(CNN) -- He's kerpowed the Joker and put the Penguin on ice, but Batman faces a new adversary -- the mayor of an oil-producing Turkish town.
The late Heath Ledger plays the Joker in "The Dark Knight," the most successful film of the year.
Huseyin Kalkan, leader of the city of Batman in southeastern Turkey, plans to sue Christopher Nolan, director of the latest Batman movie "The Dark Knight," for taking its name without consultation," according to media reports.
"The royalty of the name 'Batman' belongs to us... There is only one Batman in the world, " Hurriyet Daily News.com reported Kalkan as telling the Dogan news agency. "The American producers used the name of our city without informing us."
Kalkan, who represents the pro-Kurdish Democratic Society Party, added that he decided to take action after someone suggested that the cash-strapped community needed more funds.
"We found this criticism right and started to look for legal possibilities of a case like that," Hurriyet Daily News.com reported.
Batman, which has a population of just under 250,000, is the provincial capital of the oil-rich Batman Province and lies close to the Batman River.
In recent years it has been hit by a series of female suicides and features in the novel "Snow" by Nobel prize-winner Orhan Pamuk.
"The Dark Knight" movie is based on the Batman comic-book character created in 1939 by Bob Kane.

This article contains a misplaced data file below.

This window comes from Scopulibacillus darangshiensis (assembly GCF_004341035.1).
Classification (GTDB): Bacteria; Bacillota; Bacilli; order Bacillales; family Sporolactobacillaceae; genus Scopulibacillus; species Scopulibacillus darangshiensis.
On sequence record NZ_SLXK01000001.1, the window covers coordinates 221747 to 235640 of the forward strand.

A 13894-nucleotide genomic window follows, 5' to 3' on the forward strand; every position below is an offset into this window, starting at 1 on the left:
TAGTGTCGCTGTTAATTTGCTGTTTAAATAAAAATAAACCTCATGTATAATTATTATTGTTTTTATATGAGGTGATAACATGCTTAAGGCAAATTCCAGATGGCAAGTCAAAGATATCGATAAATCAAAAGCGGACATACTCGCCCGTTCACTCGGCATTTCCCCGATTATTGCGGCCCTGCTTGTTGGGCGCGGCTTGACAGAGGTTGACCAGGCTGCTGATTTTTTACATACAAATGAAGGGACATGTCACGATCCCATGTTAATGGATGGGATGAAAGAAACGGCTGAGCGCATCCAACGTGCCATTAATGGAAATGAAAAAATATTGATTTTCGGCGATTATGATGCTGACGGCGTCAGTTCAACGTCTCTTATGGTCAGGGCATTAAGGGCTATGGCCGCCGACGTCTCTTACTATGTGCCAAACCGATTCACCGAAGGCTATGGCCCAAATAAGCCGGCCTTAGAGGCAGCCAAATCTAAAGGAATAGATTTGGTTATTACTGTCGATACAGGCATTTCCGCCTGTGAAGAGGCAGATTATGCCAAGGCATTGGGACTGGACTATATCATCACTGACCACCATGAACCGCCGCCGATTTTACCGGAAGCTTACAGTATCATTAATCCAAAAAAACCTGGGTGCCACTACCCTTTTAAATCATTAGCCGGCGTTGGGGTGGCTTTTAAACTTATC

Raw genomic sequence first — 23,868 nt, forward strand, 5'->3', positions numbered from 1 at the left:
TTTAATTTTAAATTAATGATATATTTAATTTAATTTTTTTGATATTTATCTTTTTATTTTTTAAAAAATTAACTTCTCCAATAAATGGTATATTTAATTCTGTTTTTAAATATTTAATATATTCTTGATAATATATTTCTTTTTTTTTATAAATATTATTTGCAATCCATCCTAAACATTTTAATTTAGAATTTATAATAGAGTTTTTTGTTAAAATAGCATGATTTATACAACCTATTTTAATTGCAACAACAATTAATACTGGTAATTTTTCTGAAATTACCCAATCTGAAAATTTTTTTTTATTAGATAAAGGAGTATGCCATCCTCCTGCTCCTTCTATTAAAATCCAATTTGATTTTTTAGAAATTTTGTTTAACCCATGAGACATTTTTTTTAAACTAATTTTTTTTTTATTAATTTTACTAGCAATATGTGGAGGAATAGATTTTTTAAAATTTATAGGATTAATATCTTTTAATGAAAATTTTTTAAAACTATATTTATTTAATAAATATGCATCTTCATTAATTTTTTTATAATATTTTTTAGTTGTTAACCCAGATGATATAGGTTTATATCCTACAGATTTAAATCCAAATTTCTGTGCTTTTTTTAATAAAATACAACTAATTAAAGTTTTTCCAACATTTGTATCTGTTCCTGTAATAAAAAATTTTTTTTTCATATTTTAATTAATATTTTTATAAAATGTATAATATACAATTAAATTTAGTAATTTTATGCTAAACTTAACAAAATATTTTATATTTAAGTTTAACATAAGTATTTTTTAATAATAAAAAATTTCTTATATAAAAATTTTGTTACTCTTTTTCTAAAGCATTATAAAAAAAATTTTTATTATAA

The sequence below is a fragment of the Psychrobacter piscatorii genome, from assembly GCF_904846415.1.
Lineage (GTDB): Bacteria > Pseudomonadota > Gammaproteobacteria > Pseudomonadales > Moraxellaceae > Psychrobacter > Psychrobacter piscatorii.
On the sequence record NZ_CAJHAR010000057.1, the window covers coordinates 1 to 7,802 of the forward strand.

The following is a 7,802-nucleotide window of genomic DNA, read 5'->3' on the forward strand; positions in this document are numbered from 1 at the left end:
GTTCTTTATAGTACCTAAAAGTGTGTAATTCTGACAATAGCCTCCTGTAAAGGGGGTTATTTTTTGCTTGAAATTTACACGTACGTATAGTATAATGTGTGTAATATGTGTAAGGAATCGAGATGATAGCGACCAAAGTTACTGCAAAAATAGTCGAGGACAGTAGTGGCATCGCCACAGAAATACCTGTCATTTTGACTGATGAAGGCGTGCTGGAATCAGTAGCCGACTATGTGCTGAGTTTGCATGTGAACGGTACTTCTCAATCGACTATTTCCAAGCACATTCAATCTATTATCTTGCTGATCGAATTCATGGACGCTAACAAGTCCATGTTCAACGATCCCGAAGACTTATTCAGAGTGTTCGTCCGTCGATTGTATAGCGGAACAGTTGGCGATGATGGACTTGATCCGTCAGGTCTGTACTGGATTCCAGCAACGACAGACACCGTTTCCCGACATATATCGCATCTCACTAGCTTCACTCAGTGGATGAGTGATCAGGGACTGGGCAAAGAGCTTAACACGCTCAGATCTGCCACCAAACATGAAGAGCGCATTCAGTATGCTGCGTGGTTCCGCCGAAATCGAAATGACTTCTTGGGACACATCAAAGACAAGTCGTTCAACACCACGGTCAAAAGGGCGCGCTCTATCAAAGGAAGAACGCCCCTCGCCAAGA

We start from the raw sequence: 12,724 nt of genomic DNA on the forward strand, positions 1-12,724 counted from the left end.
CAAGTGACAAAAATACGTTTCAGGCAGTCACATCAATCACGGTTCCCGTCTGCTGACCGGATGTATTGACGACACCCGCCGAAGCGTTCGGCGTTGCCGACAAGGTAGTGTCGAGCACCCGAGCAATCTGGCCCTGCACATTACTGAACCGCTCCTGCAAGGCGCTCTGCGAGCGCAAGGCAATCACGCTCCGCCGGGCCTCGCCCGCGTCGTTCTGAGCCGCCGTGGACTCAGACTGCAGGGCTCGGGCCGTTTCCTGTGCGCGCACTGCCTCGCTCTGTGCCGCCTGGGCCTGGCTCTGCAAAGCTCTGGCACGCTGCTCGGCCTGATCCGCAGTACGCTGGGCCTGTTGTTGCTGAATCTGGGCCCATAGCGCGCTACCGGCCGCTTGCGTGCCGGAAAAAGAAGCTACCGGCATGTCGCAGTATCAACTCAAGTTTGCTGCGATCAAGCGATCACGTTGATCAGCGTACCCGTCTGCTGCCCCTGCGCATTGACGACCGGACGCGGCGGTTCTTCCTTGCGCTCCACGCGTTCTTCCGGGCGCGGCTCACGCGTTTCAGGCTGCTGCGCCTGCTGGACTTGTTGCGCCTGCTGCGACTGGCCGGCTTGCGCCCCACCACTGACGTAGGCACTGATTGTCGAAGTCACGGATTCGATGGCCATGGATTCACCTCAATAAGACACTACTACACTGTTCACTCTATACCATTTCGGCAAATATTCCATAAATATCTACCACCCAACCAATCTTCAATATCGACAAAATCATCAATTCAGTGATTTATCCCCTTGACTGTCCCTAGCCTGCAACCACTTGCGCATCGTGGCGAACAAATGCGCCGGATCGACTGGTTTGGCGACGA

Released by Warner Bros -- a sister company to Turner Broadcasting System, which owns CNN -- during the summer, "The Dark Knight" has now taken just under $1 billion worldwide, according to box-office Web site boxofficemojo.com, including $528.7 million from domestic ticket sales and $469 million from international receipts.
The film is also scheduled for re-release in January as part of an awards season push, with focus especially on supporting actor Heath Ledger, who played Joker and who died earlier this year.
Local newspaper Batman Cagdas has reported that several former residents of Batman living in Germany have had problems registering their business -- but Kalkan says he has no knowledge of the claims.
Lawyer Vehbi Kahveci, head of the Intellectual and Industrial Property Rights Commission of the Istanbul Bar, told Hurriyet Daily News.com that the "Batman" name was registered worldwide.
He added that the town had missed the timeframe during which it could complain about any infringement of its name.
Warner Bros said that it was only aware of the action through the media and had yet to be presented with any legal papers.